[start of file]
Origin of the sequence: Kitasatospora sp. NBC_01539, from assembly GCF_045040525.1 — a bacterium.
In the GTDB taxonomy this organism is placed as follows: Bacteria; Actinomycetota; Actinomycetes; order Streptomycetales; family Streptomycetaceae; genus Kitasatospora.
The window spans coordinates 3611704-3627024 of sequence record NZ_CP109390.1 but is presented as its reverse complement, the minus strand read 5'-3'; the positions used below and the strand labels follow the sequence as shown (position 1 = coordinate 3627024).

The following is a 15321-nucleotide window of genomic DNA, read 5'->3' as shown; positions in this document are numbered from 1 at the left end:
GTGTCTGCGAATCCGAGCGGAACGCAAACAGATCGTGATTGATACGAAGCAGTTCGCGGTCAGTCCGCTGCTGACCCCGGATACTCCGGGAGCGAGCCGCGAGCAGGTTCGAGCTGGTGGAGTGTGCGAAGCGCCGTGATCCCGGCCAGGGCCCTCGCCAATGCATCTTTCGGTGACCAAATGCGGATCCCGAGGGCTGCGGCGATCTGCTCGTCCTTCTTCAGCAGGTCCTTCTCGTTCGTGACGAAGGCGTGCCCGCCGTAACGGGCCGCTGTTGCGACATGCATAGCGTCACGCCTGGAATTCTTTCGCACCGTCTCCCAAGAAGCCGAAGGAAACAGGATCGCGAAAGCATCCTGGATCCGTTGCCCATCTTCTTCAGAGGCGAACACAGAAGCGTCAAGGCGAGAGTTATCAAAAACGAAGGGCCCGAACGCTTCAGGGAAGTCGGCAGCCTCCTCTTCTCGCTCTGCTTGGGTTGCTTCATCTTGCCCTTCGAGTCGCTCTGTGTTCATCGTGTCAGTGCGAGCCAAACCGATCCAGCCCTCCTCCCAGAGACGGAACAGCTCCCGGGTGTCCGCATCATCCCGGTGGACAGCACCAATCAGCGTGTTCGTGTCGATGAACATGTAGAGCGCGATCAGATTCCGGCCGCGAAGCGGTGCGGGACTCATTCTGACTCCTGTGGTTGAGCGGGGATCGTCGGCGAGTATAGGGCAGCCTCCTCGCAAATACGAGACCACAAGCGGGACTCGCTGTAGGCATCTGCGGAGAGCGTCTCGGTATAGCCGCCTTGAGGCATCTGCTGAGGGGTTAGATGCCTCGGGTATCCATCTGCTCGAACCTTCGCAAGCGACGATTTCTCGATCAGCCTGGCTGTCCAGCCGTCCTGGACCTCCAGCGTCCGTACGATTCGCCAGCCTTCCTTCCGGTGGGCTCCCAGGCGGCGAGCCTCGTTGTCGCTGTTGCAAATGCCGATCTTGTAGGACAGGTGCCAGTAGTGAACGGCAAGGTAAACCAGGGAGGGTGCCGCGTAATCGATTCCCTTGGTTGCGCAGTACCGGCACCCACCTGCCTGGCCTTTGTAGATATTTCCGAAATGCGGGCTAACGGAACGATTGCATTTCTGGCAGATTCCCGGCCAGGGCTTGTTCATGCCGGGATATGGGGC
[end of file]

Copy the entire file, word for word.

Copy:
Origin of the sequence: Kitasatospora sp. NBC_01539, from assembly GCF_045040525.1 — a bacterium.
In the GTDB taxonomy this organism is placed as follows: Bacteria; Actinomycetota; Actinomycetes; order Streptomycetales; family Streptomycetaceae; genus Kitasatospora.
The window spans coordinates 3611704-3627024 of sequence record NZ_CP109390.1 but is presented as its reverse complement, the minus strand read 5'-3'; the positions used below and the strand labels follow the sequence as shown (position 1 = coordinate 3627024).

The following is a 15321-nucleotide window of genomic DNA, read 5'->3' as shown; positions in this document are numbered from 1 at the left end:
GTGTCTGCGAATCCGAGCGGAACGCAAACAGATCGTGATTGATACGAAGCAGTTCGCGGTCAGTCCGCTGCTGACCCCGGATACTCCGGGAGCGAGCCGCGAGCAGGTTCGAGCTGGTGGAGTGTGCGAAGCGCCGTGATCCCGGCCAGGGCCCTCGCCAATGCATCTTTCGGTGACCAAATGCGGATCCCGAGGGCTGCGGCGATCTGCTCGTCCTTCTTCAGCAGGTCCTTCTCGTTCGTGACGAAGGCGTGCCCGCCGTAACGGGCCGCTGTTGCGACATGCATAGCGTCACGCCTGGAATTCTTTCGCACCGTCTCCCAAGAAGCCGAAGGAAACAGGATCGCGAAAGCATCCTGGATCCGTTGCCCATCTTCTTCAGAGGCGAACACAGAAGCGTCAAGGCGAGAGTTATCAAAAACGAAGGGCCCGAACGCTTCAGGGAAGTCGGCAGCCTCCTCTTCTCGCTCTGCTTGGGTTGCTTCATCTTGCCCTTCGAGTCGCTCTGTGTTCATCGTGTCAGTGCGAGCCAAACCGATCCAGCCCTCCTCCCAGAGACGGAACAGCTCCCGGGTGTCCGCATCATCCCGGTGGACAGCACCAATCAGCGTGTTCGTGTCGATGAACATGTAGAGCGCGATCAGATTCCGGCCGCGAAGCGGTGCGGGACTCATTCTGACTCCTGTGGTTGAGCGGGGATCGTCGGCGAGTATAGGGCAGCCTCCTCGCAAATACGAGACCACAAGCGGGACTCGCTGTAGGCATCTGCGGAGAGCGTCTCGGTATAGCCGCCTTGAGGCATCTGCTGAGGGGTTAGATGCCTCGGGTATCCATCTGCTCGAACCTTCGCAAGCGACGATTTCTCGATCAGCCTGGCTGTCCAGCCGTCCTGGACCTCCAGCGTCCGTACGATTCGCCAGCCTTCCTTCCGGTGGGCTCCCAGGCGGCGAGCCTCGTTGTCGCTGTTGCAAATGCCGATCTTGTAGGACAGGTGCCAGTAGTGAACGGCAAGGTAAACCAGGGAGGGTGCCGCGTAATCGATTCCCTTGGTTGCGCAGTACCGGCACCCACCTGCCTGGCCTTTGTAGATATTTCCGAAATGCGGGCTAACGGAACGATTGCATTTCTGGCAGATTCCCGGCCAGGGCTTGTTCATGCCGGGATATGGGGC